The spherical valve member 28 is formed of a ceramic material, for example, alumina, having a specific gravity of approximately 3.9 grams per cubic centimeter. The molten metal 68 has a specific gravity of approximately 7.4 grams per cubic centimeter. Since the specific gravity of the molten metal 68 is substantially greater than the specific gravity of the valve member 28, the valve member will float (FIG. 5) on the molten metal as the level of the molten metal rises in the valve chamber 30. It should be understood that the valve member 28 and molten metal 68 could have a specific gravity which is different than the illustrative specific gravities previously set forth.

The buoyancy of the valve member 28 in the molten metal 68 causes the valve member to rise in the valve chamber 30 as the level of the molten metal rises. The spherical valve member 28 has a diameter which is less than the diameter of a cylindrical inner side surface 72 of the valve chamber 30. Therefore, the valve member 28 is free to move upwardly under the influence of buoyancy forces, without being impeded by the inner side surface 72 of the valve housing 22 (FIG. 5).

As the level of molten metal 68 continues to rise in the valve chamber 30, the valve member 28 moves upwardly into engagement with a conical valve seat 74 (FIG. 6). The natural buoyancy of the valve member 28 in the molten metal 68 results in the molten metal applying fluid pressure forces against the valve member. These fluid pressure forces press the valve member 28 into firm sealing engagement with the ceramic valve seat 74 (FIG. 7). Therefore, the spherical valve member 28 seals against the annular valve seat 74 (FIG. 7) to block the migration of reactive elements from the mold cavity 12 (FIG. 1) through the valve chamber 30 (FIG. 6) to the runner 20.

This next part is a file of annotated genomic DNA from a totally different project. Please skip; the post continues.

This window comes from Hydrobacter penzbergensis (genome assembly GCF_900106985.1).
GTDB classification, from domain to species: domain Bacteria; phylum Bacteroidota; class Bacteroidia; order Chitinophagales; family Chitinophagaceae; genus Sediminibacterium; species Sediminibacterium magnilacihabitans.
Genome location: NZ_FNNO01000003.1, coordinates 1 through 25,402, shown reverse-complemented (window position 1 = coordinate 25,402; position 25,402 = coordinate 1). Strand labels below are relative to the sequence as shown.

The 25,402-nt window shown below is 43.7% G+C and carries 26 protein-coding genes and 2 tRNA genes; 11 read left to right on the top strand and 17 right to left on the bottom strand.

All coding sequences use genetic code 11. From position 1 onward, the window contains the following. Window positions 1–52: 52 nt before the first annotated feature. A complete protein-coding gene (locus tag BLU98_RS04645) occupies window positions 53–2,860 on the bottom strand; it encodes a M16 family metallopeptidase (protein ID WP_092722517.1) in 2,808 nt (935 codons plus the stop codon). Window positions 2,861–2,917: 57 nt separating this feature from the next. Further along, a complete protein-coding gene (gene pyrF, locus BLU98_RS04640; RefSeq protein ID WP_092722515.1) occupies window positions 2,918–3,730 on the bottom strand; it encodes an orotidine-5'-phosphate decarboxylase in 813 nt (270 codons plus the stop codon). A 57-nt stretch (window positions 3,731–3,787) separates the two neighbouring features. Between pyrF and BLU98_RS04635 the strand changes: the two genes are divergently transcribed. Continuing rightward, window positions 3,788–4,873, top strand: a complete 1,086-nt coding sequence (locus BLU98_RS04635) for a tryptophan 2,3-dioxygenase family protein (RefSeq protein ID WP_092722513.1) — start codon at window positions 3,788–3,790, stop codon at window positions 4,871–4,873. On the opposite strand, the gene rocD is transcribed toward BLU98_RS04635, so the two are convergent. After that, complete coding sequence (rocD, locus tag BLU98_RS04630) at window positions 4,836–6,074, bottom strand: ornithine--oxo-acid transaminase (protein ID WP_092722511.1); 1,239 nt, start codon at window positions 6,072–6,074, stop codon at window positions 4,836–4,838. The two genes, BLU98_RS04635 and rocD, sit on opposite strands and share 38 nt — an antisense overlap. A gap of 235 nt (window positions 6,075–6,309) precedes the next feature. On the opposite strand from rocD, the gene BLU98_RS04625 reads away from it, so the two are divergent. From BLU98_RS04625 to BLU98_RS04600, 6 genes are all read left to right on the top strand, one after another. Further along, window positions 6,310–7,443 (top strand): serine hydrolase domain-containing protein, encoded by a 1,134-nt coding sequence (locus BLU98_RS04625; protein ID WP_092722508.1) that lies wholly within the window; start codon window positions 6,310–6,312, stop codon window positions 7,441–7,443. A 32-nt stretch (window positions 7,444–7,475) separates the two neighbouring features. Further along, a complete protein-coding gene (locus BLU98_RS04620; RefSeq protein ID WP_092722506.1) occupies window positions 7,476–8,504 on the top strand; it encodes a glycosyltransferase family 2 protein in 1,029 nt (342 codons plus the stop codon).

After the valve member 28 has sealingly engaged the valve seat 74 (FIGS. 6 and 7), additional molten metal is conducted into the pour cup 18 and runner 20 to fill the runner and to partially fill the pour cup. As this occurs, the buoyancy forces applied against the valve member 28 by the molten metal 68 maintain the valve member in sealing engagement with the valve seat 74.

Reactive elements in the molten metal 68 can be vaporized at the exposed upper surface of the molten metal in the pour cup 18. Vaporization of reactive elements from the molten metal 68 in the pour cup 18 is promoted by exposure of the upper surface of the molten metal in the pour cup to the evacuated furnace chamber 48. As the reactive elements are vaporized from the molten metal in the pour cup 18, the concentration of the reactive elements in the pour cup is reduced. This promotes migration of the reactive elements from the runner 20 to the pour cup 18 where the reactive elements are vaporized.

However, reactive elements cannot migrate from below the closed valve member 28 to the pour cup 18. Therefore, reactive elements cannot move from the article mold cavity 12 past the closed valve member 28. This results in the depletion of the reactive elements in the molten metal 68 in the article mold cavity 12 being blocked by the closed valve member 28.

During casting of an article in the mold cavity 12 (FIG. 1), it is preferred to have the molten metal 68 directionally solidified upwardly from a lower end of the article mold cavity to an upper end of the article mold cavity. A generally horizontal solidification front is maintained between the molten metal 68 in the upper portion of the article mold cavity 12 and the metal which has solidified in the lower portion of the article mold cavity. When the molten metal 68 is solidified in this manner, the cast article may have either a single crystal or a columnar grain crystallographic structure.

In this illustrated mold structure 10, the articles are to be cast in the mold cavities 12 as single crystals of metal. Therefore, the mold structure 10 includes a starter portion 78 (FIG. 1) and a single crystal selector portion 80. The starter portions 78 and selector portions 80 are formed of ceramic mold material and as one piece with the article molds 32.